NAFTA Renegotiation – Public Comment Deadline Extended

June 13, 2017Alerts International Trade Alert

The process of renegotiating the North American Free Trade Agreement (NAFTA) with Mexico and Canada officially began on May 18 when the Office of the U.S. Trade Representative (USTR) notified Congress, triggering a 90-day period during which the administration will consult with Congress before NAFTA negotiations can begin. The USTR requested public comments on its negotiation of NAFTA, which were initially due by June 12. The USTR has extended its deadline to June 14 at 11:59 p.m. ET.

After originally calling for a complete withdrawal from NAFTA, the administration displayed a more lenient position in its announcement and notice to Congress. The administration continued to criticize NAFTA’s provisions on labor and environmental protection, digital trade, intellectual property protection, and state-owned enterprises, however, it called for modifying certain aspects of the agreement, rather than comprehensive revisions. 

Canada and Mexico have shown a willingness to renegotiate portions of NAFTA, provided that the majority of the Agreement stays intact.  The two countries are likely to push back on certain topics, including the administration’s plan to increase local content for country-of-origin calculations, including that of automobiles, reduction in Canada’s protective measures of its dairy industry, and easing of Mexico’s restrictive policy on foreign investment in its energy sector. 

The USTR requested public comment on its negotiation of NAFTA on a broad number of topics listed at the end of this article.  Parties may also testify at an open hearing scheduled for 9 a.m. on June 27, 2017 held in the Main Hearing Room of the U.S. International Trade Commission in Washington, D.C. Written comments and requests to testify must be submitted to USTR.  Although the deadline for submission was originally June 12, the deadline has been extended to June 14 at 11:59 pm ET. 

Comments should be submitted at www.regulations.gov website. To submit comments, enter docket number USTR-2017-0006 on the home page search field and then select the listing associated with this docket.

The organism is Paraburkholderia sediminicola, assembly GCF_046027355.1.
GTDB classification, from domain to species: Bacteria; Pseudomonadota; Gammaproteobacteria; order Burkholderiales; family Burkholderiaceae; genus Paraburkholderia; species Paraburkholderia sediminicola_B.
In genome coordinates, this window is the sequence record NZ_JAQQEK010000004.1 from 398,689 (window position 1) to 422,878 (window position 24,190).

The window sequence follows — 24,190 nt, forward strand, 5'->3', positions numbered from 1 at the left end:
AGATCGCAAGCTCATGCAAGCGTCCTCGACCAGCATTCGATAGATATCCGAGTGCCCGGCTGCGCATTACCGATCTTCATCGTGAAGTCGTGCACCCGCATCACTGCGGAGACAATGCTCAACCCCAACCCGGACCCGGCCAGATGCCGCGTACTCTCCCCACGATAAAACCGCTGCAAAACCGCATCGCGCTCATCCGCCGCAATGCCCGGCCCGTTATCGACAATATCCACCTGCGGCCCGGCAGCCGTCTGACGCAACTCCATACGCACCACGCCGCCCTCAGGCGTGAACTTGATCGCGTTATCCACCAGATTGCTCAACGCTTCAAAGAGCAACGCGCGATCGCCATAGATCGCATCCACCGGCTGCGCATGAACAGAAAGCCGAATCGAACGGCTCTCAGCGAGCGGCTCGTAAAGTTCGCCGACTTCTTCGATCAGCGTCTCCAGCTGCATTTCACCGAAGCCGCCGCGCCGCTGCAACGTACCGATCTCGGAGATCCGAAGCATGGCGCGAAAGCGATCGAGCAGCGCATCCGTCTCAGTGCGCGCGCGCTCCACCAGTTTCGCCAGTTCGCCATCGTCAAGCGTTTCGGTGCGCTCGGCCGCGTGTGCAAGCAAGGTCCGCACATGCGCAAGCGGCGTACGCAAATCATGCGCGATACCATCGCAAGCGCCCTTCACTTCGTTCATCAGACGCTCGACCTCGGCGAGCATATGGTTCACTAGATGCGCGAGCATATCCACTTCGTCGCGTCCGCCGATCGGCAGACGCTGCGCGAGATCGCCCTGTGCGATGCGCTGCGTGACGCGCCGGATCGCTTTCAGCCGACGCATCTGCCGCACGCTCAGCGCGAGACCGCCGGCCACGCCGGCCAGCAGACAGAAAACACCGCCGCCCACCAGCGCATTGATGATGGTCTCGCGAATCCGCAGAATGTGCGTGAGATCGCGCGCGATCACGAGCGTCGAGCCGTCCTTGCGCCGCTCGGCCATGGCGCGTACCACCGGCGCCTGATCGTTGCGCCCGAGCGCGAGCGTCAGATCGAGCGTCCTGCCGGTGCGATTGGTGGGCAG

NAFTA is of great importance to many large sectors in the U.S. economy and revisions contemplated by the administration will have broad implications for many U.S. companies doing business in Canada and Mexico. As such, we strongly encourage parties to take advantage of the opportunity to provide public comments and to shape the administration’s position on topics of priority and concern. 

Topics Open to Public Comment:

  • General and product-specific negotiating objectives for Canada and Mexico in the context of a NAFTA modernization.
  • Economic costs and benefits to US producers and consumers of removal of any remaining tariffs and removal or reduction of non-tariff barriers on articles traded with Canada and Mexico.
  • Treatment of specific goods (described by HTSUS numbers), including comments on:
    • Product-specific import or export interests or barriers;
    • Experience with particular measures that should be addressed in negotiations; and
    • Addressing any remaining tariffs on articles traded with Canada, including ways to address export priorities and import sensitivities related to Canada and Mexico in the context of the NAFTA.
  • Customs and trade facilitation issues that should be addressed in the negotiations.
  • Appropriate modifications to rules of origin or origin procedures for NAFTA qualifying goods.
  • Any unwarranted sanitary and phytosanitary measures and technical barriers to trade imposed by Canada and Mexico that should be addressed in the negotiations.
  • Relevant barriers to trade in services between the United States, Canada, and Mexico that should be addressed in the negotiations.
  • Relevant digital trade issues that should be addressed in the negotiations.
  • Relevant trade-related intellectual property rights issues that should be addressed in the negotiations.
  • Relevant investment issues that should be addressed in the negotiations.
  • Relevant competition-related matters that should be addressed in the negotiations.
  • Relevant government procurement issues that should be addressed in the negotiations.
  • Relevant environmental issues that should be addressed in the negotiations.
  • Relevant labor issues that should be addressed in the negotiations.
  • Issues of particular relevance to small and medium-sized businesses that should be addressed in the negotiations.
  • Relevant trade remedy issues that should be addressed in the negotiations
  • Relevant state-owned enterprise issues that should be addressed in the negotiations.